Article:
The Swiss unemployment rate edged down to a non-seasonally adjusted 2.3 percent in May 2019 from 2.4 percent in the previous month and matching market expectations. This was the lowest jobless rate since July 2008, as the number of unemployed declined further.

The number of unemployed people decreased by 5,928 from the previous month, or 5.5 percent, to 101,370 in May. Compared to the same month a year earlier, unemployment fell by 8,022, or 7.3 percent. Also, the number of jobseekers fell by 7,421, or 4 percent, to 176,128; and dropped by 9,339 year-on-year, or 5 percent. 

Youth unemployment rate, measuring job-seekers between 15 and 24 years old, inched lower to 1.8 percent in May, the lowest since September 2001, from 1.9 percent a month earlier, with the number of young unemployed declining by 612, or 5.7 percent, to 10,049. Compared to May 2018, it fell by 7.8 percent.

When adjusted for seasonal factors, the unemployment rate stood at 2.4 percent in May, unchanged from the previous month.


Monday June 03 2019
Swiss Inflation Rate Eases to 0.6% in May
Swiss Federal Statistical Office | Chusnul Ch Manan | chusnul@tradingeconomics.com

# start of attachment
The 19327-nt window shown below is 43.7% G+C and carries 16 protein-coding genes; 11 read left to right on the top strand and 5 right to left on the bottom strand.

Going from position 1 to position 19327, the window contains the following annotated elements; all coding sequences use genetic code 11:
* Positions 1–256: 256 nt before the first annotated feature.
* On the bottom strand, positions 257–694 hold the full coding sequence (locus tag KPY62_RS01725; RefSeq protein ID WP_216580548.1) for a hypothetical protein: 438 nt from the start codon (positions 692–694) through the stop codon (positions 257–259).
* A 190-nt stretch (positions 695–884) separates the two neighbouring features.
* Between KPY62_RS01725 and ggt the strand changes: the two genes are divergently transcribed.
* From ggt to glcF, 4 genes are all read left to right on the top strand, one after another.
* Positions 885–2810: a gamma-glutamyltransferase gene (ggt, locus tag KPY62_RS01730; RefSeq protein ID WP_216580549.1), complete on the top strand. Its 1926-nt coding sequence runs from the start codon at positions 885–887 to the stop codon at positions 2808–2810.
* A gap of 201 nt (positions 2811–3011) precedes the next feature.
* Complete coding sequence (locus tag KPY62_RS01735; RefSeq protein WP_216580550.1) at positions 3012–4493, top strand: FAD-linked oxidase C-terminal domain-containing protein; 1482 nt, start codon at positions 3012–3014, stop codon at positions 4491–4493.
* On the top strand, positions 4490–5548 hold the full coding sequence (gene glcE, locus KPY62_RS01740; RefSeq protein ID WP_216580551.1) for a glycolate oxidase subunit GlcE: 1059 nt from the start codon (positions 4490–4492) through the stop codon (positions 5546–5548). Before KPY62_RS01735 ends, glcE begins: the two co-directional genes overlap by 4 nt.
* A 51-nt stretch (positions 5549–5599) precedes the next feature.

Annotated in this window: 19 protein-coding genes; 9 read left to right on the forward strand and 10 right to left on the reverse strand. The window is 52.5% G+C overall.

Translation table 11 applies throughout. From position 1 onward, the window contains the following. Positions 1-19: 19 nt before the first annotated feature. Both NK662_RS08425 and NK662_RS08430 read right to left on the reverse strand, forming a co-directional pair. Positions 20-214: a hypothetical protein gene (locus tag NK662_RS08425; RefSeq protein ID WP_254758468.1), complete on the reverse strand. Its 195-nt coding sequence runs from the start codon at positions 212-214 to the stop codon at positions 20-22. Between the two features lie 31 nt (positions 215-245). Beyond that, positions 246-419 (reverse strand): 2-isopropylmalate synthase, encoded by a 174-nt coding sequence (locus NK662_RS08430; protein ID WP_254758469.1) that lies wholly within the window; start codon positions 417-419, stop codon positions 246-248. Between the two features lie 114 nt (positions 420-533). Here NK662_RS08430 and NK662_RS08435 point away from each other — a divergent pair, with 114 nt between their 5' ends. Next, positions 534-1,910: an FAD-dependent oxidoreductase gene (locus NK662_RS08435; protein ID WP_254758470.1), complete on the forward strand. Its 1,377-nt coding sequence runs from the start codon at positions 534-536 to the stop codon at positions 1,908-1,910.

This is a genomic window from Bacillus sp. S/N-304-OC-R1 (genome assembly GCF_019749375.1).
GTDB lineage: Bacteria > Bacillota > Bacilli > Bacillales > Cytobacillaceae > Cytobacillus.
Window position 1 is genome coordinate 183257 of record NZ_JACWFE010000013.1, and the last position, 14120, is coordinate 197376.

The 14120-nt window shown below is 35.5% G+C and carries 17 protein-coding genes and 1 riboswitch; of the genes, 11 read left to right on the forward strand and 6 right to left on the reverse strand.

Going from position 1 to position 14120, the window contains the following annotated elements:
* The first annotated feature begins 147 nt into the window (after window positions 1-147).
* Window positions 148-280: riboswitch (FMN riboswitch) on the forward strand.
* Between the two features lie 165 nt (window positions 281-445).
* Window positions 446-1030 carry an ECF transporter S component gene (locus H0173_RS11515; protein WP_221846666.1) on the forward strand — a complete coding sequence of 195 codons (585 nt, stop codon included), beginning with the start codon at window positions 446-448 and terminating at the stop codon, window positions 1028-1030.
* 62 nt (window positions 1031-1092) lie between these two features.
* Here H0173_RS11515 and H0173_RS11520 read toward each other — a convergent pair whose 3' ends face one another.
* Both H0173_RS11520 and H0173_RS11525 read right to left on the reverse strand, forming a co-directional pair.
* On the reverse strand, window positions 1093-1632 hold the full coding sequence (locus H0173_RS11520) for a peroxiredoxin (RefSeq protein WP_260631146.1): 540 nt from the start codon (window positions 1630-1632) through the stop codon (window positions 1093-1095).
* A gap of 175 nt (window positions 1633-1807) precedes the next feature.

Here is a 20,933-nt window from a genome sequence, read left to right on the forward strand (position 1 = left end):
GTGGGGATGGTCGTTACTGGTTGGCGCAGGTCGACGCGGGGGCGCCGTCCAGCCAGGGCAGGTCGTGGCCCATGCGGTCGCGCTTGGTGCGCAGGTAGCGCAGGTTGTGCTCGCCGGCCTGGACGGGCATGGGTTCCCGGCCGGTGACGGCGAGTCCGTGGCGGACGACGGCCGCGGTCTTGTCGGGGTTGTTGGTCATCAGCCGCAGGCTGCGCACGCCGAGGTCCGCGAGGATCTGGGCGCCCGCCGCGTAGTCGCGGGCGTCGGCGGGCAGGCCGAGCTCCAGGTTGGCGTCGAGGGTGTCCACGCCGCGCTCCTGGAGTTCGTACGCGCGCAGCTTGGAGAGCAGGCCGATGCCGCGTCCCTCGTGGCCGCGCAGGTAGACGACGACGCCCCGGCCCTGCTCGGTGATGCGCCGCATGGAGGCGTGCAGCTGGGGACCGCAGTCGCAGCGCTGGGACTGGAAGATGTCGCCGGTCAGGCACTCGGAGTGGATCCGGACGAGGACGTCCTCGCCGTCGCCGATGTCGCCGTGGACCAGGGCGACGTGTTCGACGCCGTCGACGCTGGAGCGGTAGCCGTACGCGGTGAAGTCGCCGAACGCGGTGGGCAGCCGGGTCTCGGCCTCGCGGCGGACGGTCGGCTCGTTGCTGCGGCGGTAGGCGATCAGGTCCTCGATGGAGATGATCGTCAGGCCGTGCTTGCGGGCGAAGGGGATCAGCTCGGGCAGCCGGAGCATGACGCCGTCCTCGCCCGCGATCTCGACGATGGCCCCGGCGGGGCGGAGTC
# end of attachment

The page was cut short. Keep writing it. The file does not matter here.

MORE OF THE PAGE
Switzerland's annual inflation rate inched down to 0.6 percent in May 2019 from 0.7 percent in the previous month, matching market expectations. This was the lowest inflation rate since February, as transport and food prices rose at softer rates while housing inflation was unchanged.

Inflation slowed for: transportation (1.2 percent vs 1.4 percent in April); food and non-alcoholic beverages (0.2 percent vs 1.2 percent); and restaurants and hotels (0.4 percent vs 0.9 percent). In addition, housing and energy inflation was steady (at 0.6 percent), while recreation and culture prices were unchanged (vs -0.2 percent in April).
 
Health prices, which account for 15 percent of the CPI, rose 0.3 percent in May, the third straight month of annual gain, following a 0.2 percent increase in the previous month. Also, miscellaneous goods and services prices rebounded (0.7 percent vs -0.4 percent).
 
Annual core inflation, which strips out volatile price components like food, beverages, tobacco, seasonal products, energy and fuel, edged up to 0.6 percent in May from 0.5 percent in the prior month.
 
On a monthly basis, consumer prices went up 0.3 percent in May, following a 0.2 percent increase in April and matching market consensus, mainly due to higher prices for fuel and package travel abroad. On the other hand, prices for hotel accommodation and books fell.